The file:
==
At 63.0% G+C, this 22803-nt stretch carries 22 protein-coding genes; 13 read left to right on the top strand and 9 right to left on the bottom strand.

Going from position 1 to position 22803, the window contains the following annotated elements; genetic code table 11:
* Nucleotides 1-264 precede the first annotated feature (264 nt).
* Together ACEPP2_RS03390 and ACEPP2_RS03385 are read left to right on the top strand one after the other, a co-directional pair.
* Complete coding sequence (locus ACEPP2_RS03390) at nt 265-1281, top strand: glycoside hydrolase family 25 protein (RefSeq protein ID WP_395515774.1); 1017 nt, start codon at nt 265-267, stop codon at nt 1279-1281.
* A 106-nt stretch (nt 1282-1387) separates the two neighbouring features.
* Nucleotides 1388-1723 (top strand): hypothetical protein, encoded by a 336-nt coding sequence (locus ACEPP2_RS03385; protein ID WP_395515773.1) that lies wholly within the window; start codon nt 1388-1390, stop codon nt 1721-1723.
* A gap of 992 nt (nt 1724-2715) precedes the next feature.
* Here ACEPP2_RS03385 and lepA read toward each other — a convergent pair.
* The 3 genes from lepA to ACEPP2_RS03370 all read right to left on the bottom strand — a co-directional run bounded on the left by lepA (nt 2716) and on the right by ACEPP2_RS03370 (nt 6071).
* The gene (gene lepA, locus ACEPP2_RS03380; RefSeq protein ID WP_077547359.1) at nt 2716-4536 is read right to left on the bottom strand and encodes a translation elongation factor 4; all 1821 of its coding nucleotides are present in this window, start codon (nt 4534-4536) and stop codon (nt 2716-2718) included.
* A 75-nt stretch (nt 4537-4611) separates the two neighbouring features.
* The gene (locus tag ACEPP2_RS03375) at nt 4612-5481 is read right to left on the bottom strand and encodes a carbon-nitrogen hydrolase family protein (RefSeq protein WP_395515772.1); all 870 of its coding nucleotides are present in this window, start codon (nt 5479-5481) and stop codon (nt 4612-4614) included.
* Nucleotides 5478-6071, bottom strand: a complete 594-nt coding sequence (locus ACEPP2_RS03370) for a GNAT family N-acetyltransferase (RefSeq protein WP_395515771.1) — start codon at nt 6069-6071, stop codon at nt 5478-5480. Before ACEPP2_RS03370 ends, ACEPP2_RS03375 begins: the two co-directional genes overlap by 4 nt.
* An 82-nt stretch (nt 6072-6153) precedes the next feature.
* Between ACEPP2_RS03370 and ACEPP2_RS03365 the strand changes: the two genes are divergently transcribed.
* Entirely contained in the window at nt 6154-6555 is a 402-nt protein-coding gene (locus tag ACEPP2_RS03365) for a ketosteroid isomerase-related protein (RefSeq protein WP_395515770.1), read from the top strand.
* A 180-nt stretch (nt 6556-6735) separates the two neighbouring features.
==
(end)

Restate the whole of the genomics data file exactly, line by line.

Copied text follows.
At 63.0% G+C, this 22803-nt stretch carries 22 protein-coding genes; 13 read left to right on the top strand and 9 right to left on the bottom strand.

Going from position 1 to position 22803, the window contains the following annotated elements; genetic code table 11:
* Nucleotides 1-264 precede the first annotated feature (264 nt).
* Together ACEPP2_RS03390 and ACEPP2_RS03385 are read left to right on the top strand one after the other, a co-directional pair.
* Complete coding sequence (locus ACEPP2_RS03390) at nt 265-1281, top strand: glycoside hydrolase family 25 protein (RefSeq protein ID WP_395515774.1); 1017 nt, start codon at nt 265-267, stop codon at nt 1279-1281.
* A 106-nt stretch (nt 1282-1387) separates the two neighbouring features.
* Nucleotides 1388-1723 (top strand): hypothetical protein, encoded by a 336-nt coding sequence (locus ACEPP2_RS03385; protein ID WP_395515773.1) that lies wholly within the window; start codon nt 1388-1390, stop codon nt 1721-1723.
* A gap of 992 nt (nt 1724-2715) precedes the next feature.
* Here ACEPP2_RS03385 and lepA read toward each other — a convergent pair.
* The 3 genes from lepA to ACEPP2_RS03370 all read right to left on the bottom strand — a co-directional run bounded on the left by lepA (nt 2716) and on the right by ACEPP2_RS03370 (nt 6071).
* The gene (gene lepA, locus ACEPP2_RS03380; RefSeq protein ID WP_077547359.1) at nt 2716-4536 is read right to left on the bottom strand and encodes a translation elongation factor 4; all 1821 of its coding nucleotides are present in this window, start codon (nt 4534-4536) and stop codon (nt 2716-2718) included.
* A 75-nt stretch (nt 4537-4611) separates the two neighbouring features.
* The gene (locus tag ACEPP2_RS03375) at nt 4612-5481 is read right to left on the bottom strand and encodes a carbon-nitrogen hydrolase family protein (RefSeq protein WP_395515772.1); all 870 of its coding nucleotides are present in this window, start codon (nt 5479-5481) and stop codon (nt 4612-4614) included.
* Nucleotides 5478-6071, bottom strand: a complete 594-nt coding sequence (locus ACEPP2_RS03370) for a GNAT family N-acetyltransferase (RefSeq protein WP_395515771.1) — start codon at nt 6069-6071, stop codon at nt 5478-5480. Before ACEPP2_RS03370 ends, ACEPP2_RS03375 begins: the two co-directional genes overlap by 4 nt.
* An 82-nt stretch (nt 6072-6153) precedes the next feature.
* Between ACEPP2_RS03370 and ACEPP2_RS03365 the strand changes: the two genes are divergently transcribed.
* Entirely contained in the window at nt 6154-6555 is a 402-nt protein-coding gene (locus tag ACEPP2_RS03365) for a ketosteroid isomerase-related protein (RefSeq protein WP_395515770.1), read from the top strand.
* A 180-nt stretch (nt 6556-6735) separates the two neighbouring features.